Sometimes people are blindsided when they are fired. But often there are clear warning signs. They just don't know how to handle the threat.
Blogger Alison Green is in some ways is the Dear Abby of the office with her Ask a Manager website, fielding questions that sometimes offer a startling look at dysfunctional workplaces. She advises that when those signals come, you had better take control of the situation rather than freeze in panic or bury your head in the sand.
"I marvel at how often people block out the message," she said in an interview from her office in Washington, D.C.
When you hear phrases such as "We're not getting what we need from you," or "We have serious concerns," or "We have to make changes," be alert. She said that only bad managers use vague phrases. Good managers will be starkly clear. But whatever kind of manager you have, when you sense your job is in jeopardy, you should try to help manage the situation.
"You don't need to just sit and wait. You can take some control over the situation by having a candid conversation with your manager," she wrote recently on Intuit's Fast Track blog .
She recommends having a serious conversation with your boss intended to reverse the career trajectory. But first, she said in the interview, you have to consider what kind of boss you have. The last thing you want is to have that conversation turn into an abrupt termination.
"If the boss is volatile, a jerk, or looking for an opportunity to get rid of you, don't try it. But if the boss is calm, sensible, and wanting the best for people, sit down with him or her," she said. That doesn't mean the boss doesn't fire people. But it's important to be sure that your boss wants the best for the people who report to him.
Clear your head of angry impulses. Don't go into the meeting focused on defending yourself. If so, you'll likely miss important information. Tell your manager you know he has been unhappy with your performance and would like advice on how to improve.
Whether you think your manager's assessment is correct, the reality is that his assessment will be key to you staying on: "Once you know his view, ask yourself: Can you do what's being asked?"
Perhaps just as importantly: Do you want to do what's being asked? "There's no shame in deciding you can't or don't want to. The key is to be honest with yourself about it," she wrote in the blog article.
Even if the boss's demands seem unrealistic, Ms. Green said it's great information to have. "You want to do something about it now rather than be fired in three months," she said in the interview.
The direct approach can sometimes disarm the boss's ego, even if it's huge. Your conversation is not a challenge, but a sign of respect. It may help restore your relationship somewhat.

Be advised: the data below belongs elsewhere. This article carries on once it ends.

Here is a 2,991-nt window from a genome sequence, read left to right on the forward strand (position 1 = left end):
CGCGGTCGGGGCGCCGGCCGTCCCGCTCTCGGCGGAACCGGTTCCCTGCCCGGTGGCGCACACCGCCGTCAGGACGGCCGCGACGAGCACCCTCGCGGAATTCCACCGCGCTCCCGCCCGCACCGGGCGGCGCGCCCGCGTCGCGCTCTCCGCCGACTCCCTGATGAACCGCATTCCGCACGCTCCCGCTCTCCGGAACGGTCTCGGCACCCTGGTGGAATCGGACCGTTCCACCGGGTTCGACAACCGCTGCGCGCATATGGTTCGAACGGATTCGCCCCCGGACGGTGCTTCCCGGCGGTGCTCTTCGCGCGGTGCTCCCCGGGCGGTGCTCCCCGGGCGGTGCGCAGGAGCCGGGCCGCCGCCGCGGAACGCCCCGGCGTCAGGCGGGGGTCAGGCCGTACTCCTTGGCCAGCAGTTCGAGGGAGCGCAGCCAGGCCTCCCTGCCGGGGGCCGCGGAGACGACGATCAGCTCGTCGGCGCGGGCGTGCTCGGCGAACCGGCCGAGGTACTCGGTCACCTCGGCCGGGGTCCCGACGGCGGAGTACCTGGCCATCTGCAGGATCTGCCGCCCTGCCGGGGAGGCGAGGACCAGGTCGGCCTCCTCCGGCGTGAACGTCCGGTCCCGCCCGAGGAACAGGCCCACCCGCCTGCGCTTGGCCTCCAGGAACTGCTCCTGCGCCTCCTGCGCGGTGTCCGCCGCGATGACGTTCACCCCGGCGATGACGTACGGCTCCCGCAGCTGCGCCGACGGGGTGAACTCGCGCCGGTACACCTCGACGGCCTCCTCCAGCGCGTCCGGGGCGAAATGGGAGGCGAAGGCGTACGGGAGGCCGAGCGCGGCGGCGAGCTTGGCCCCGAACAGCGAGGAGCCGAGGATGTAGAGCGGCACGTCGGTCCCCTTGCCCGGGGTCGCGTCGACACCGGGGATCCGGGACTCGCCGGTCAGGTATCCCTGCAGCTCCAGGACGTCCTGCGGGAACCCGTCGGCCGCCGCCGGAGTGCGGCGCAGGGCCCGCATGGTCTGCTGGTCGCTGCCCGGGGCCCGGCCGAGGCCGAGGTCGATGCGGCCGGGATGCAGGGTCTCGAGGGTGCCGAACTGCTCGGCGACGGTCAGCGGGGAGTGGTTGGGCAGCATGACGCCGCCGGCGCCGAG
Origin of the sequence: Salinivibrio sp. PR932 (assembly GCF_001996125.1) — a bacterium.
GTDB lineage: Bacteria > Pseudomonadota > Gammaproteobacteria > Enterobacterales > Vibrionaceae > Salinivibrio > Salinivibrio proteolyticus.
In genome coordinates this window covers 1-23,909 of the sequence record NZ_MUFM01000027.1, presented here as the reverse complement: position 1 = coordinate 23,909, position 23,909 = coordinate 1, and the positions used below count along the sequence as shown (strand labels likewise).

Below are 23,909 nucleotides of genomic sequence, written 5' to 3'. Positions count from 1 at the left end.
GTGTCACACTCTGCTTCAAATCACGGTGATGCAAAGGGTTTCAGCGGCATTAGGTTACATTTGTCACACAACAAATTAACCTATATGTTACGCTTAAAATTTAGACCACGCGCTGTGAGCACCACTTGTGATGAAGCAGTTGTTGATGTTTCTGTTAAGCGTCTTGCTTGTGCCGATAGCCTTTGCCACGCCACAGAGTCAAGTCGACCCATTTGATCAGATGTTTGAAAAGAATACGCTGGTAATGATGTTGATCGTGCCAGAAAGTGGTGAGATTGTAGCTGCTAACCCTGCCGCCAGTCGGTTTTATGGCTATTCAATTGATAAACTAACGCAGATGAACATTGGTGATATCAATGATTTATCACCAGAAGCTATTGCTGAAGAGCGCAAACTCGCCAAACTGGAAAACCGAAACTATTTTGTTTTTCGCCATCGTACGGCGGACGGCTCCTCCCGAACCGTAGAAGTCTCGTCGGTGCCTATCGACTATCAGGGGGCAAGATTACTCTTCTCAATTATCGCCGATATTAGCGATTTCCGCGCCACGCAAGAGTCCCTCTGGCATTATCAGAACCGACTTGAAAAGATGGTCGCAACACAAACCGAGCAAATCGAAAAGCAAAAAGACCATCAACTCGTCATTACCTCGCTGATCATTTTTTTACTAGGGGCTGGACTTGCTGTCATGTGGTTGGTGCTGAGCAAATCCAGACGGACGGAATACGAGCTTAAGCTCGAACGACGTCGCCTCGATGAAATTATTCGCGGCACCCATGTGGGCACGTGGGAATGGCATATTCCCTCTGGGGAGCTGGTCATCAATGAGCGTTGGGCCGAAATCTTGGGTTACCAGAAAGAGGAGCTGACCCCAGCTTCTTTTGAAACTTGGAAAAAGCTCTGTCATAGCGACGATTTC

When your career has deteriorated to the point of needing this last-ditch chat, it is usually too late to turn things around. But she stresses it's not impossible. She has seen it happen in a few cases. But that will require you to drop your own ego and defences, and be willing to implement major changes in how you perform. If you think that's possible, the next step, with your boss, is to figure out how to improve. At the same time, she advises starting to look for a new job since there's no way to predict how events will unwind.
But if it seems unrealistic for you to make the major changes required – the strengths your boss wants will never be your strengths, for example – Ms. Green recommends saying, "I appreciate your candour. Can we look at how I can transition out?"
Or, more likely, you will take some time to reflect on the conversation, and then after acknowledging the situation is irreversible, return to your boss to admit you will have to leave.
On the blog, Ms. Green recommends using statements such as these: "I appreciate you being candid with me about your concerns. I'm going to continue to do my best, but it sounds like we should be realistic about the possibility this won't work out. I wonder if we can make arrangements now to plan for a transition that will be as smooth as possible for both of us. Would you be willing to work with me while I conduct a job search? That will help me, and it will give you time to search for a replacement and have a smooth transition, and I can be as involved as you'd like in bringing the new person up to speed."
Even if approaching your boss doesn't salvage your career, Ms. Green argues that it's better than ignoring the situation and hoping for the best.
"It's better to have a say in how it will play out, rather than be told to clear out your desk one day."
Harvey Schachter is a Battersea, Ont.-based writer specializing in management issues. He writes Monday Morning Manager and management book reviews for the print edition of Report on Business and an online work-life column Balance. E-mail Harvey Schachter